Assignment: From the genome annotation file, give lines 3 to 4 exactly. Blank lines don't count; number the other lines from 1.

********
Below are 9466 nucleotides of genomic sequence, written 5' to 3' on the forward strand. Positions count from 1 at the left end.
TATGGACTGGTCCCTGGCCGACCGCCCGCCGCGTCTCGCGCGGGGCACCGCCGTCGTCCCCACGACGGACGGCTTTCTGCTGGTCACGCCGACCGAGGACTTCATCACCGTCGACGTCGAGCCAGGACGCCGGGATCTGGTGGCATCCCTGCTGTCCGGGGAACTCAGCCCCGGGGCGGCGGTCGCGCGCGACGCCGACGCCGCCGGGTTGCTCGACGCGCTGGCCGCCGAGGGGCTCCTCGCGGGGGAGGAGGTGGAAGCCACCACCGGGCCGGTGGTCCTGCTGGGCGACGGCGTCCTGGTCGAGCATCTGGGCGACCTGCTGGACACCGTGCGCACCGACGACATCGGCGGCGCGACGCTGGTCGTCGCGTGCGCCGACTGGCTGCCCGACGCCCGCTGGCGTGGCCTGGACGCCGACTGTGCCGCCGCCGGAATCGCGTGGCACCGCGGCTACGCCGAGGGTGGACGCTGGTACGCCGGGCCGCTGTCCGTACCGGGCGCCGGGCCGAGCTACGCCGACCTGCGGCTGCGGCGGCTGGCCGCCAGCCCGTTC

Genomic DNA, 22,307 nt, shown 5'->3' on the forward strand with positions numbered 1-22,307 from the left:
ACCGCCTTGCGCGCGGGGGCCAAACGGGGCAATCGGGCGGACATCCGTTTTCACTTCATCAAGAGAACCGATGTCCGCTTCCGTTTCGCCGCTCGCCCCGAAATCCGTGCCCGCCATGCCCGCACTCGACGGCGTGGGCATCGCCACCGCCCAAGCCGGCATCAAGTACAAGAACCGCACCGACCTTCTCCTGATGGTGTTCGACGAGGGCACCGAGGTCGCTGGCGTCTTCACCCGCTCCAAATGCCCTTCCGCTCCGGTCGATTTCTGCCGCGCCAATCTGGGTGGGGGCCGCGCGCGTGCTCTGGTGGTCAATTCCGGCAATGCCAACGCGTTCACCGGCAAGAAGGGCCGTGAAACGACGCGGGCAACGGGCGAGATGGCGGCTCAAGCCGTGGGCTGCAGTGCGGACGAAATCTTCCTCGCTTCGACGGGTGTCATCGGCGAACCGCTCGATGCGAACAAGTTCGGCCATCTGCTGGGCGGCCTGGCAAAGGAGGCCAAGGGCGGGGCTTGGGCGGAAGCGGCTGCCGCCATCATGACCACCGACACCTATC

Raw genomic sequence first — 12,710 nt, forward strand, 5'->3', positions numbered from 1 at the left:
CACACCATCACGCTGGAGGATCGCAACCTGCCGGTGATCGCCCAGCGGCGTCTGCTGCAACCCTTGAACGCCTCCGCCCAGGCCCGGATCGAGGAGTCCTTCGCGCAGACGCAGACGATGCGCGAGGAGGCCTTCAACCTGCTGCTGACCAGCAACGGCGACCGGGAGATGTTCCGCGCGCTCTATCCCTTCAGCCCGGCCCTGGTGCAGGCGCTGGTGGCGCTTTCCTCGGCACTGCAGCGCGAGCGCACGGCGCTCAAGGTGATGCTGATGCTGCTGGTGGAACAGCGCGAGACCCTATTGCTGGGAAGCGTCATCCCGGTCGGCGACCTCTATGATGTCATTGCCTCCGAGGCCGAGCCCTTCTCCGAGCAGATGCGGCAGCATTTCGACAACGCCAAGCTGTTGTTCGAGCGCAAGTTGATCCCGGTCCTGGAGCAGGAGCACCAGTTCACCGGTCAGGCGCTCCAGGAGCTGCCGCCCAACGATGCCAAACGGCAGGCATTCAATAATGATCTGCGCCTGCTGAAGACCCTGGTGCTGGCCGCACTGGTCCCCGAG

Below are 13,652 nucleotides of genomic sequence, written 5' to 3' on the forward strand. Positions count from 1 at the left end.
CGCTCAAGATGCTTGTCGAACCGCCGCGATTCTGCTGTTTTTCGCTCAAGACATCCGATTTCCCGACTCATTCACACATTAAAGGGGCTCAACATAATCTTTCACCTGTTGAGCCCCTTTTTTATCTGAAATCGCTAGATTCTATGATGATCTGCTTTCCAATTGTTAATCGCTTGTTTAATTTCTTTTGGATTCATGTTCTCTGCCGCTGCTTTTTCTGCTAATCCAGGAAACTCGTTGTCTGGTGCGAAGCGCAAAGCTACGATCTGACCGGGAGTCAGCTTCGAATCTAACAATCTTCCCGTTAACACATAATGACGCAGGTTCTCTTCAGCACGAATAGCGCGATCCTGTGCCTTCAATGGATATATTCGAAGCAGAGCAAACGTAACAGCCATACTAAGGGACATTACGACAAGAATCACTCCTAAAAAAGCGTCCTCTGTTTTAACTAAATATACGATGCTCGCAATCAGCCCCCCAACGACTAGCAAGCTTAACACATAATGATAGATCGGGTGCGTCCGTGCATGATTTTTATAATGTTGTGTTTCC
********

Genomic DNA, 22,307 nt, shown 5'->3' on the forward strand with positions numbered 1-22,307 from the left:
ACCGCCTTGCGCGCGGGGGCCAAACGGGGCAATCGGGCGGACATCCGTTTTCACTTCATCAAGAGAACCGATGTCCGCTTCCGTTTCGCCGCTCGCCCCGAAATCCGTGCCCGCCATGCCCGCACTCGACGGCGTGGGCATCGCCACCGCCCAAGCCGGCATCAAGTACAAGAACCGCACCGACCTTCTCCTGATGGTGTTCGACGAGGGCACCGAGGTCGCTGGCGTCTTCACCCGCTCCAAATGCCCTTCCGCTCCGGTCGATTTCTGCCGCGCCAATCTGGGTGGGGGCCGCGCGCGTGCTCTGGTGGTCAATTCCGGCAATGCCAACGCGTTCACCGGCAAGAAGGGCCGTGAAACGACGCGGGCAACGGGCGAGATGGCGGCTCAAGCCGTGGGCTGCAGTGCGGACGAAATCTTCCTCGCTTCGACGGGTGTCATCGGCGAACCGCTCGATGCGAACAAGTTCGGCCATCTGCTGGGCGGCCTGGCAAAGGAGGCCAAGGGCGGGGCTTGGGCGGAAGCGGCTGCCGCCATCATGACCACCGACACCTATC